Facets’ College Corner: A Visit to Fright School, Part 2

Editor’s note: As one of their assignments in Introduction to Film at Oakton Community College, students were asked to attend a film at an alternative venue and write about the value of the experience. J’mal Riley attended The Mystics of Bali, an exploitation film from Indonesia, introduced by Facets staff member Katie Rife on October 9.

I attended the midnight movie series [called Fright School] at Facets on October 9, partaking in the viewing of a film by the name of Mystics in Bali, an Indonesian horror film. The film was preceded by a brief lecture by Katherine Rife. In the lecture, she explained the important aspects of what is deemed frightening in Indonesian folklore, which was crucial to the understanding of the film. The central theme of much horror in Indonesian folklore, as explained, seemed to be a fear of the power of the female reproductive process. I couldn’t help but notice that this same fear seems to be central to the folklore of many other cultures and religions, including those of Judeo-Christian origins.

The film itself was incredibly badly done, at least according to American standards. The editing seemed to have been performed by an arthritic geriatric wielding a meat clever, and some of the visual effects may have been rendered in crayon. Though the film followed a linear narrative, the story was a little hard to follow, due to the aforementioned choppy editing and badly dubbed English. Many parts felt as if a few frames, or even entire scenes, were left on the cutting room floor. Despite its storytelling deficiencies, the film’s exploration of Indonesian folklore was interesting and certainly different from anything I’ve ever seen before.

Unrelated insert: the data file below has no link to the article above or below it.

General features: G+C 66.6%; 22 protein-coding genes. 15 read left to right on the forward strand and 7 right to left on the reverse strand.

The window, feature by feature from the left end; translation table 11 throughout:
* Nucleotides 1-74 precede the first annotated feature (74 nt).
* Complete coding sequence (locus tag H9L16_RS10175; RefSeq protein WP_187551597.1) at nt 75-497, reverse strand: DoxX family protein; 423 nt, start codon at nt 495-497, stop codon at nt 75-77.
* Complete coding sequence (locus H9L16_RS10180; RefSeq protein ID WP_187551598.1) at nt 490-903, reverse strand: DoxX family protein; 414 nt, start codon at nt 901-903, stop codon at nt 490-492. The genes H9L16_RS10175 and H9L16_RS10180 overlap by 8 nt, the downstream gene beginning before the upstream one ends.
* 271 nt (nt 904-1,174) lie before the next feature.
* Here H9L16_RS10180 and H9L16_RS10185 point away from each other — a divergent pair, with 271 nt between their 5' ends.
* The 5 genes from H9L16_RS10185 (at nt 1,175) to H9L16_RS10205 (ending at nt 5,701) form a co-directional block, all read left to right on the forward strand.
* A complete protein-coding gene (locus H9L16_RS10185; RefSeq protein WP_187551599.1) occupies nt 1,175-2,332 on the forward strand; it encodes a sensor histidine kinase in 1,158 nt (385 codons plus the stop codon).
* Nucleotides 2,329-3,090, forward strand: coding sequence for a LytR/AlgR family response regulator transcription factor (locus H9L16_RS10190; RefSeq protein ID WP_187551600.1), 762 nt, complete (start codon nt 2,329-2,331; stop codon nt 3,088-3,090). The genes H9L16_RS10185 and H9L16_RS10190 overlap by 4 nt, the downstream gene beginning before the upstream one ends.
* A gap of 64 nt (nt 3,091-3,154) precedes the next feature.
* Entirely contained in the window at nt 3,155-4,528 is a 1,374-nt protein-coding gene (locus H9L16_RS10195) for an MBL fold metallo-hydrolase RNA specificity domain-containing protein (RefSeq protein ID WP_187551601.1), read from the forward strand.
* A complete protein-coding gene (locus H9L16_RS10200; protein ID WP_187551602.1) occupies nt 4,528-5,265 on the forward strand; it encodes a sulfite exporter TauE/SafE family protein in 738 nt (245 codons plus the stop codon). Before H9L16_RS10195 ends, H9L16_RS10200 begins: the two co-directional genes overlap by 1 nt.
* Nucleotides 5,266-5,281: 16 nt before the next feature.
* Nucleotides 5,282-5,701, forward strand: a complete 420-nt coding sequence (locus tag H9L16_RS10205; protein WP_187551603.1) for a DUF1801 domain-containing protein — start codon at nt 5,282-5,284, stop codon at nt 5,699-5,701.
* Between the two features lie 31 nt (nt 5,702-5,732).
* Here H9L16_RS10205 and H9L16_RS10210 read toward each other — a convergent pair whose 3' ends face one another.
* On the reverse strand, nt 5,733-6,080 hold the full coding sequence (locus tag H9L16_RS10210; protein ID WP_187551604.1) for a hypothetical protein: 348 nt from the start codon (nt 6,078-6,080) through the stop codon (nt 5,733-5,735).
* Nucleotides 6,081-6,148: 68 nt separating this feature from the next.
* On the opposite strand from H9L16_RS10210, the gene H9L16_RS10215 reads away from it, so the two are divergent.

Attending a film in this venue, versus the modern ubiquitous cineplex, did enhance the experience. Instead of being surrounded by patrons who showed up simply for a diversion from everyday life, i.e. as many explosions as can be packed into 90 minutes, or the all-too-predictable romantic comedy, I experienced the film with a smaller crowd that I presume understands that films are not just produced for entertainment. These people may have been fellow students, instructors, or just fans of the art form, but one thing that we all had in common was the realization that film is just that—an art form, just as valid and important as literature, sculpture, and painting. It is a medium that is used to enlighten, entertain, and carry on the traditions of the world culture, and that is where Mystics in Bali succeeds. Despite laughably bad special effects, a disjointed story, and acting about as believable as a Paris Hilton dissertation on quantum physics, the film gave an American audience a glimpse into a culture about which we are largely ignorant.